Between 2004-14, the Mariners did not have a single All-Star batting in the 3-4-5 slots. Now, with Robinson Cano, Nelson Cruz and Kyle Seager, they will feature three.
Although the Mariners have logged only two exhibition games, the new-and-improved middle of the order is already asserting itself. In Thursday’s 9-4 win over San Diego in Peoria, No. 3 Robinson Cano, No. 4 Nelson Cruz and No. 5 Kyle Seager combined to go 8-for-12 with a double, home run and three RBIs in support of starter Roenis Elias, who scattered three hits in two scoreless innings.
Cruz, making his spring debut, finished with two hits, including a two-run homer. Seattle’s highest-profile pickup during the offseason after leading the majors with 40 long balls in Baltimore, Cruz curled an Ian Kennedy pitch near the left-field foul pole in the third to give the Mariners a 4-1 lead.
“Not bad. Not bad,” Mariners manager Lloyd McClendon told Mariners.com. “Makes me look real smart.”
“It was exciting to see the whole lineup and what we can do together,” Cruz added. “It was nice to see everybody contribute today.”
According to the chronic list makers at Bleacher Report, the Mariners will enter the 2015 season with a 3-4-5 combination ranked fourth in the majors, trailing No. 1 Detroit (Miguel Cabrera, Victor Martinez, Yoenis Cespedes), No. 2 Toronto (Jose Bautista, Edwin Encarnacion, Josh Donaldson) and No. 3 Boston (David Ortiz, Hanley Ramirez, Pablo Sandoval).
The only other AL West team ranked among the top 10: No. 6 L.A. Angels (Mike Trout, Albert Pujols, David Freese).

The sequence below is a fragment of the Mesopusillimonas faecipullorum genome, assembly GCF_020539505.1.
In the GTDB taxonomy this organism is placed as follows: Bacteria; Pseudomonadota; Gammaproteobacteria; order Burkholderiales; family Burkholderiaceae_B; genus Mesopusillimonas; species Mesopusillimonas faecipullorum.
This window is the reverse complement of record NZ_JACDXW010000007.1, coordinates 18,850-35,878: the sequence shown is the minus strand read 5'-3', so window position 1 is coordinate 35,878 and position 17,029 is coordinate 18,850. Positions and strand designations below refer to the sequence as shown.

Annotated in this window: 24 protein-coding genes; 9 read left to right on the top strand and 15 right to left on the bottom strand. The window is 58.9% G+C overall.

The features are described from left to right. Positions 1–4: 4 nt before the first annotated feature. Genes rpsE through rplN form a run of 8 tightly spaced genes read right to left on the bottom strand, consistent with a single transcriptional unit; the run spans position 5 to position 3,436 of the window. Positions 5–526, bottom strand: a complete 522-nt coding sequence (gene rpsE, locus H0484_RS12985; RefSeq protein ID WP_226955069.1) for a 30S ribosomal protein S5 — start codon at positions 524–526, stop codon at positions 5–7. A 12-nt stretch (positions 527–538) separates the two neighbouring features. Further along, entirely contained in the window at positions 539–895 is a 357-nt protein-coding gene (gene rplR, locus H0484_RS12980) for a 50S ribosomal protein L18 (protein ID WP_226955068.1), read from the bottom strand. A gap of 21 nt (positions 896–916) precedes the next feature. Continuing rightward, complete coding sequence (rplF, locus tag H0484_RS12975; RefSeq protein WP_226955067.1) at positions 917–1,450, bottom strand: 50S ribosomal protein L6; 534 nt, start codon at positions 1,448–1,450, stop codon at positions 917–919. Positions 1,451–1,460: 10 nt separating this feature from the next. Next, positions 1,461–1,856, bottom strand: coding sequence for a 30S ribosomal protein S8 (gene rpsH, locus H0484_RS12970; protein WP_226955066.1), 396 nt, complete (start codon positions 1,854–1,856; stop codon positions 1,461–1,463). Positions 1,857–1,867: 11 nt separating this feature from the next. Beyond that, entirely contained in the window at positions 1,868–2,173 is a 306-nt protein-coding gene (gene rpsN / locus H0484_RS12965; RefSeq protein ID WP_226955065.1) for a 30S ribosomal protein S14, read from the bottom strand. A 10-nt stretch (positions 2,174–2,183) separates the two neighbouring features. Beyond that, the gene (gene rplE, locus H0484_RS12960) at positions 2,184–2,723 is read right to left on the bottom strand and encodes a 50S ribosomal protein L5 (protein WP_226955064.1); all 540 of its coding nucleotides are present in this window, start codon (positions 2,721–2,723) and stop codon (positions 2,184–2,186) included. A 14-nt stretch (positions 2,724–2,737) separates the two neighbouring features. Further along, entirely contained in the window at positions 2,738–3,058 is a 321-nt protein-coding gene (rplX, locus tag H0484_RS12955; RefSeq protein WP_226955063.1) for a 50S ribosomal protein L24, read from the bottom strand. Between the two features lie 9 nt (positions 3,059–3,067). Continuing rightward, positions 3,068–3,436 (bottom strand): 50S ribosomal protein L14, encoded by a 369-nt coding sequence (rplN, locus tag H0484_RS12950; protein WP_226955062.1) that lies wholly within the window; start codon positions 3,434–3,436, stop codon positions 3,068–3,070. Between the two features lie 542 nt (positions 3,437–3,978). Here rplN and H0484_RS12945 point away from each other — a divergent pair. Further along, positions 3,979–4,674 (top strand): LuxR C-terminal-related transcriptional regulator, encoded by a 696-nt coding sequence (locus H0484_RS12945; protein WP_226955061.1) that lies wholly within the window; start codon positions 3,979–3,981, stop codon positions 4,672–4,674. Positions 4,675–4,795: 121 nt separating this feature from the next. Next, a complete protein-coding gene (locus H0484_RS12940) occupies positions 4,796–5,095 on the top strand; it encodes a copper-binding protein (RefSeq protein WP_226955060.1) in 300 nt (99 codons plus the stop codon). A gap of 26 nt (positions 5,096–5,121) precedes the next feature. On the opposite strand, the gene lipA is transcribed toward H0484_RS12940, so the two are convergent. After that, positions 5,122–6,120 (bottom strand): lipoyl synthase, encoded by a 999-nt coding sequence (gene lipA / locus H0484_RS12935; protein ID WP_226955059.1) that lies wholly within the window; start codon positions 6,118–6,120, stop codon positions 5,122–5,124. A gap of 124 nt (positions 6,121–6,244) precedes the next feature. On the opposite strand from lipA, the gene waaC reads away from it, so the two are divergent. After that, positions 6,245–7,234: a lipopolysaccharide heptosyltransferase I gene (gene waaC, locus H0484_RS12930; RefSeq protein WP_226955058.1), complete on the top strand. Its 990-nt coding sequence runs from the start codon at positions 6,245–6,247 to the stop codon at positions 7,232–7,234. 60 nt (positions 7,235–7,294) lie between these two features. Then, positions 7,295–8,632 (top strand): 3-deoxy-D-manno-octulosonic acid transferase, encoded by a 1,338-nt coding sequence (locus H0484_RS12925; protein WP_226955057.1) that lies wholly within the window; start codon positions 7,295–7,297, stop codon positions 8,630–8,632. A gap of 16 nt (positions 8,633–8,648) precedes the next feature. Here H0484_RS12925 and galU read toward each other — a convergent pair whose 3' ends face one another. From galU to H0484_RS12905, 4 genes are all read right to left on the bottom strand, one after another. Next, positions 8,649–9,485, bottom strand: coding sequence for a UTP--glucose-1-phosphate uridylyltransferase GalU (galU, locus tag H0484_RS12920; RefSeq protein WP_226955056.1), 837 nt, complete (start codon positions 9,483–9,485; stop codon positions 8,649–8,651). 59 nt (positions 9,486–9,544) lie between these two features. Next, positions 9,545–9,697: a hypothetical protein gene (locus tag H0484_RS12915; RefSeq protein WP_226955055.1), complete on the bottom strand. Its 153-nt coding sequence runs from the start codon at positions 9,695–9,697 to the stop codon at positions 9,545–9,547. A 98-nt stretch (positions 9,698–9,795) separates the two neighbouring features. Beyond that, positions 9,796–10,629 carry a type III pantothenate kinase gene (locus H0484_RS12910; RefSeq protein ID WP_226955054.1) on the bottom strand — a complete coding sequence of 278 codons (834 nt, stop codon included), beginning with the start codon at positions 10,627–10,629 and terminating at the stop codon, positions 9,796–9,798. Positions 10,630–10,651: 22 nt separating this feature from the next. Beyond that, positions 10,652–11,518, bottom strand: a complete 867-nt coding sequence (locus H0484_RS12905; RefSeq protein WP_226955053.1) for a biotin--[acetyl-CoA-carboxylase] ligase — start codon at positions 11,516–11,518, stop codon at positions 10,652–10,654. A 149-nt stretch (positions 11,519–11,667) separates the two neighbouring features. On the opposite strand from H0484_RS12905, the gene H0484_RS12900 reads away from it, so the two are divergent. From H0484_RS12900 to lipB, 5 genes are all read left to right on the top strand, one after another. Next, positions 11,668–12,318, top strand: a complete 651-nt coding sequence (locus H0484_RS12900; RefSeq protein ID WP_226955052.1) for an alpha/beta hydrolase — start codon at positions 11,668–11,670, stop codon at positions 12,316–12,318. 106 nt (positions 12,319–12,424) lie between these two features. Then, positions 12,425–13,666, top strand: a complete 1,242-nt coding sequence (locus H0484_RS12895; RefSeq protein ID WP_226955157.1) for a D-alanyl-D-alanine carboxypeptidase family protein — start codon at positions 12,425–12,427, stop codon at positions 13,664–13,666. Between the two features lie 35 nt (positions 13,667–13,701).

Last season, Cano, Cruz and Seager combined to hit 79 home runs and drive in 286 with an .827 OPS. All made the American League All-Star team. In the decade before that (2004-13), none of Seattle’s 3-4-5 hitters merited an All-Star appearance — not even Raul Ibanez in 2006 when he hit 33 home runs and drove in 123.
While Cano, Cruz and Seager represent a vast improvement over the last decade’s worth of 3-4-5 hitters, this is how their 2014 seasons compare to the 3-4-5 hitters on Seattle’s exceedingly meager total of four playoff teams:
|Year||#3, RBIs||#4, RBIs||#5, RBIs||Combined|
|1995||K. Griffey, 42||J. Buhner, 121||E. Martinez, 113||86 HRs, .958 OPS|
|1997||K. Griffey, 147||E. Martinez, 108||J. Buhner, 109||124 HRs, .975 OPS|
|2000||A. Rodriguez, 132||E. Martinez, 145||J. Olerud, 103||92 HRs, .953 OPS|
|2001||E. Martinez, 116||J. Olerud, 95||B. Boone, 141||81 HRs, .929 OPS|
|2014||R. Cano, 82||N. Cruz, 108||K. Seager, 96||79 HRs, .827 OPS|
The middle-of-the-order hitters from 1995 would have produced far higher numbers if Griffey hadn’t missed 70 games with a broken wrist.
Dodgers 7, Mariners 4
Shortstop Chris Taylor had a triple, a two-run home run and three RBIS, but the Mariners dropped their first Cactus League game, a 7-4 setback Friday to the Los Angeles Dodgers at Camelback Ranch.
Trailing 2-0, the Mariners scored in the third when Taylor tripled to score Willie Bloomquist. Taylor struck again in the fifth inning, crushing a home run deep over the left field fence to give the Mariners a 4-2 lead.
The Dodgers pulled ahead with three unearned runs in the bottom of the sixth inning.
Mariners starting pitcher Erasmo Ramirez allowed four hits and two runs (both unearned) in two innings. Relief pitcher Mike Kickham lost after allowing three unearned runs. (box score)
LHP Edgar Olmos has been returned to the Mariners roster after Major League Baseball voided the Texas Rangers waiver claim following a dispute over the health of Olmos’ left (throwing) shoulder. To make room for Olmos, the Mariners designated 1B Ji-Man Choi for assignment. Choi suffered a fractured right fibula in Wednesday’s Cactus League opener . . . The Mariners play four of their next five Cactus games away from Peoria Stadium.